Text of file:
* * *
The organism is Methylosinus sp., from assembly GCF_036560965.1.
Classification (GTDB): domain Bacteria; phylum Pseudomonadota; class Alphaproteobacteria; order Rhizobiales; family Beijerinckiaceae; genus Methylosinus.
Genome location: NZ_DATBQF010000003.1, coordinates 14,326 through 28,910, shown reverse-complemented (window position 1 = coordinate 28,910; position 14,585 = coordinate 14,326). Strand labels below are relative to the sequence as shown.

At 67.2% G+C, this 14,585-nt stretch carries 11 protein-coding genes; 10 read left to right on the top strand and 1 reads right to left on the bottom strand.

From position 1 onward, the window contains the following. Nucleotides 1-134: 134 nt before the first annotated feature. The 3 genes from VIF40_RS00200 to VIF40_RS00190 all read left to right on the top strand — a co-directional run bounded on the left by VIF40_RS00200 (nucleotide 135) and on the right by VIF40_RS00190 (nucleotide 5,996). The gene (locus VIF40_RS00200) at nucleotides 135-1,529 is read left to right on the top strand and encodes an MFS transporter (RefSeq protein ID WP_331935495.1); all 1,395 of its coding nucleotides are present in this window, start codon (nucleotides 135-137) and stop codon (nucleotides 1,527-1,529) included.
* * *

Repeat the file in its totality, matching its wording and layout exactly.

The organism is Methylosinus sp., from assembly GCF_036560965.1.
Classification (GTDB): domain Bacteria; phylum Pseudomonadota; class Alphaproteobacteria; order Rhizobiales; family Beijerinckiaceae; genus Methylosinus.
Genome location: NZ_DATBQF010000003.1, coordinates 14,326 through 28,910, shown reverse-complemented (window position 1 = coordinate 28,910; position 14,585 = coordinate 14,326). Strand labels below are relative to the sequence as shown.

At 67.2% G+C, this 14,585-nt stretch carries 11 protein-coding genes; 10 read left to right on the top strand and 1 reads right to left on the bottom strand.

From position 1 onward, the window contains the following. Nucleotides 1-134: 134 nt before the first annotated feature. The 3 genes from VIF40_RS00200 to VIF40_RS00190 all read left to right on the top strand — a co-directional run bounded on the left by VIF40_RS00200 (nucleotide 135) and on the right by VIF40_RS00190 (nucleotide 5,996). The gene (locus VIF40_RS00200) at nucleotides 135-1,529 is read left to right on the top strand and encodes an MFS transporter (RefSeq protein ID WP_331935495.1); all 1,395 of its coding nucleotides are present in this window, start codon (nucleotides 135-137) and stop codon (nucleotides 1,527-1,529) included.